Many issues that have become a habit in the world depending on traditional methods have started to change very rapidly thanks to the limitless possibilities created by technology.
This change has manifested itself in product and service marketing as in every field. As a matter of fact, while there is a one-sided communication between the producer and the consumer in traditional marketing approach, a double-sided communication process has emerged with the opportunities provided by the developing technologies.
Thus, the traditional marketing place that aims to promote a certain product or service to the target audience through traditional methods (posters, television, newspapers and billboards, etc.) to modern marketing where modern methods (constantly renewed: digital / digital and computer network / internet) are used to make more money.
In this process, Philip Kotler’s work “A Generic Concept of Marketing” in 1972 had a great role in the transition from traditional to modern marketing, in other words from structural to functionality. This work also shelves the doctrine of “Every supply creates its own demand” in the Law of Say (Law of Markets), named after the classical economist Frenchman John Baptiste Say, in the early nineteenth century, that is, those who produce a good also produce a purchasing power sufficient to pay it.
In this context, priority is given to the logic of “produce as much goods and services as you will sell”, not “sell the goods and services you produce”. On the other hand, considering that commercial boundaries are minimized in the global economy, “quality” and “sustainability” are adopted as two important concepts in order to market the produced goods and services.
Here is parallel to these developments and changes in the world, Turkey has also differences in marketing olives and olive oil are involved. Olive cultivation, which relies on the wonderful Mediterranean ecology of the Anatolian geography, has been first life and then blood for the people living in these lands since the 4th century BC. In the early days, lighting, massage, etc. While it was used for purposes, it was started to be consumed as food for nourishment over time. Because the oil extraction techniques in the olive fruit have always continued to develop in parallel with the development of human beings, especially in Mesopotamia and Aegean civilizations.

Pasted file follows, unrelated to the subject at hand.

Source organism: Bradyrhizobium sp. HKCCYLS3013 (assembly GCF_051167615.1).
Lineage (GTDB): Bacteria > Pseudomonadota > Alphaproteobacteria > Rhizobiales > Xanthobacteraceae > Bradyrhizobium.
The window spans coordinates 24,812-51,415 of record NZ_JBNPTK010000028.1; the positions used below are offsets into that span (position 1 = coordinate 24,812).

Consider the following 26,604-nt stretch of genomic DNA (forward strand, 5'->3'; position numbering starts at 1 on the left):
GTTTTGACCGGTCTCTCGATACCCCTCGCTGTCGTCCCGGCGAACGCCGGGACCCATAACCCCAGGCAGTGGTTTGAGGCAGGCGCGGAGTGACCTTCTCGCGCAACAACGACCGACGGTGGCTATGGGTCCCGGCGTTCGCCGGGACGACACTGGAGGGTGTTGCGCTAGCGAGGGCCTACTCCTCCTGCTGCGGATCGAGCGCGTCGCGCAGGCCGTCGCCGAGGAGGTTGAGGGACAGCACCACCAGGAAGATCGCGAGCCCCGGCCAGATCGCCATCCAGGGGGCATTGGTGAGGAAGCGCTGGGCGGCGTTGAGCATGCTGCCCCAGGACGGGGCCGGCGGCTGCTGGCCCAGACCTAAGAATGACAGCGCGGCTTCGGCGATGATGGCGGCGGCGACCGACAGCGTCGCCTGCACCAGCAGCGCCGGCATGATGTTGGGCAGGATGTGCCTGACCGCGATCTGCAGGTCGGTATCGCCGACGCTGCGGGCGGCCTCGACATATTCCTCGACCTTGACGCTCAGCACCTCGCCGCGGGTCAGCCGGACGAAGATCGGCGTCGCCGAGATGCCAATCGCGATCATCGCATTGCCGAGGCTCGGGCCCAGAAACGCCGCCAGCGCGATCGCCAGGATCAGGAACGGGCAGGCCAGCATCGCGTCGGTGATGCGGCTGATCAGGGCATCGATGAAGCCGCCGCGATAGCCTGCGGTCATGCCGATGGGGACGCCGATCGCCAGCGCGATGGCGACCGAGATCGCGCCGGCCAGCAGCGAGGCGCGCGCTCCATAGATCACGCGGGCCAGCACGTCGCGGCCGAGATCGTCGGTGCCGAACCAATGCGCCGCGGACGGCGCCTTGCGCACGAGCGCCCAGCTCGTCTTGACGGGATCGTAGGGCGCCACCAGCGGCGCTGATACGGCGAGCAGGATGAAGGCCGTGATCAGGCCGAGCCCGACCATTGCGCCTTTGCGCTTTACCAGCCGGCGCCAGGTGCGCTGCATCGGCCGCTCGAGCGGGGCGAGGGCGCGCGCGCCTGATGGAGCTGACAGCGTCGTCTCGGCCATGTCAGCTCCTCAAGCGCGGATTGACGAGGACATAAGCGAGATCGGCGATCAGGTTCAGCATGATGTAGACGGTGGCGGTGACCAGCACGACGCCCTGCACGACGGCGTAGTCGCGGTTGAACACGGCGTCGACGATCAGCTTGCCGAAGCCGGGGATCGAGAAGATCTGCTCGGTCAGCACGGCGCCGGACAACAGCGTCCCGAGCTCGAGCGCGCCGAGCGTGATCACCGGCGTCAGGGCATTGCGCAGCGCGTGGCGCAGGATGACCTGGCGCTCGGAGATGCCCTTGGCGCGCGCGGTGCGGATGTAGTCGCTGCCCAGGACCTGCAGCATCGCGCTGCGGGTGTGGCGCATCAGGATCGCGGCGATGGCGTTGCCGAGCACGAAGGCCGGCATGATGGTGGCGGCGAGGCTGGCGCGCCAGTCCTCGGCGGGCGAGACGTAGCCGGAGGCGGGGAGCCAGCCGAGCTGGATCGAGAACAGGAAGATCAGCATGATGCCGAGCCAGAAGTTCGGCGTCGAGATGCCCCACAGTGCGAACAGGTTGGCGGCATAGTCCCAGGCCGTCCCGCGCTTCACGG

More than forty years ago, in the early 1980s, olive oil operators, who were introduced to hydrolic or super press systems for the first time after the stone mill they have used for centuries, immediately experienced the excitement of reaching a continuous system where untouched pressing takes place. In the last decade, there is another excitement, which is the discovery of miraculous minor components in olive oil.
The quality of olive oil, which was previously determined only by acidity determination, was suddenly rediscovered with only 2-3% minor components in the olive fruit. Among these components, hydrocarbons such as Squalene, essential fatty acids such as Omega – 3 and Omega – 6 which cannot be produced by the human body itself, which must be taken from outside, phenolic substances; Polyphenols containing more than one phenol: Oleuropein and Luteolin or containing a single phenol: Polyphenols such as Hydroxytyrosol and Paracoumaric acid, moreover, substances released after oleuropein degradation such as Oleacanthal are the most important.
In a sense, these components are the quality elements that increase the value of olive oil in its commercialization in the new world order, thus increasing its price and distinguishing it from other vegetable oils.
Although Turkey’s packaged and branded extra virgin olive oil exports not being considered as adequately, compared to the current developments in the sector, Turkish olive oils come back with awards from quality competitions across the world.
Now, Turkish olive oils can be produced with minor components that are beneficial to human health, as in developed olive oil producing countries in the world. Conscious and exemplary operators who succeeded in this quality of production agree that the quality is determined not only by chemical but also by sensory analysis and that the modern marketing approach that provides integration not only in vertical but also in horizontal components of marketing. So yes, Turkish people can consume quality olive oil depending on their own preferences (income, price, taste and habits, etc.).
By Professor Dr. Renan Tunalıoğlu,
Lecturer in Agricultural Economics,
Faculty of Agriculture,
Adnan Menderes University, Aydın